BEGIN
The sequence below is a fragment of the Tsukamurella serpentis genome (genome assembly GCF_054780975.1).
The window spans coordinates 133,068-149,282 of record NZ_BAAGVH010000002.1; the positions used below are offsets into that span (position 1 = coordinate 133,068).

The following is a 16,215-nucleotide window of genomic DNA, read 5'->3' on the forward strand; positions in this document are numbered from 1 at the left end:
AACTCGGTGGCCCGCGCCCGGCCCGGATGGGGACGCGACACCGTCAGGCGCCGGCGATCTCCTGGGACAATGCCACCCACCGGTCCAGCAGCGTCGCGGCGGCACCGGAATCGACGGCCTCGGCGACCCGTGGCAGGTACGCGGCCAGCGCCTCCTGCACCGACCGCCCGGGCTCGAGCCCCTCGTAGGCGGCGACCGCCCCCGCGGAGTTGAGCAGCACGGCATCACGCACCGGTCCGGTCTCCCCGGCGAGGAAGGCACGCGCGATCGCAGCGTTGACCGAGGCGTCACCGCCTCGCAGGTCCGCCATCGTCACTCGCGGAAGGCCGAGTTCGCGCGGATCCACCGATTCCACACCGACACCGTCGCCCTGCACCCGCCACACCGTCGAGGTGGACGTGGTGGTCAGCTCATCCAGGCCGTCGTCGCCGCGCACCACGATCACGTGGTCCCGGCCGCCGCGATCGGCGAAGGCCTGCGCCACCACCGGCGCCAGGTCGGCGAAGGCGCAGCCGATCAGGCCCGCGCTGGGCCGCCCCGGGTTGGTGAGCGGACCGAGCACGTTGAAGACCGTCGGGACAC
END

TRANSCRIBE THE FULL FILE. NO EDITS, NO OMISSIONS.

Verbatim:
The sequence below is a fragment of the Tsukamurella serpentis genome (genome assembly GCF_054780975.1).
The window spans coordinates 133,068-149,282 of record NZ_BAAGVH010000002.1; the positions used below are offsets into that span (position 1 = coordinate 133,068).

The following is a 16,215-nucleotide window of genomic DNA, read 5'->3' on the forward strand; positions in this document are numbered from 1 at the left end:
AACTCGGTGGCCCGCGCCCGGCCCGGATGGGGACGCGACACCGTCAGGCGCCGGCGATCTCCTGGGACAATGCCACCCACCGGTCCAGCAGCGTCGCGGCGGCACCGGAATCGACGGCCTCGGCGACCCGTGGCAGGTACGCGGCCAGCGCCTCCTGCACCGACCGCCCGGGCTCGAGCCCCTCGTAGGCGGCGACCGCCCCCGCGGAGTTGAGCAGCACGGCATCACGCACCGGTCCGGTCTCCCCGGCGAGGAAGGCACGCGCGATCGCAGCGTTGACCGAGGCGTCACCGCCTCGCAGGTCCGCCATCGTCACTCGCGGAAGGCCGAGTTCGCGCGGATCCACCGATTCCACACCGACACCGTCGCCCTGCACCCGCCACACCGTCGAGGTGGACGTGGTGGTCAGCTCATCCAGGCCGTCGTCGCCGCGCACCACGATCACGTGGTCCCGGCCGCCGCGATCGGCGAAGGCCTGCGCCACCACCGGCGCCAGGTCGGCGAAGGCGCAGCCGATCAGGCCCGCGCTGGGCCGCCCCGGGTTGGTGAGCGGACCGAGCACGTTGAAGACCGTCGGGACAC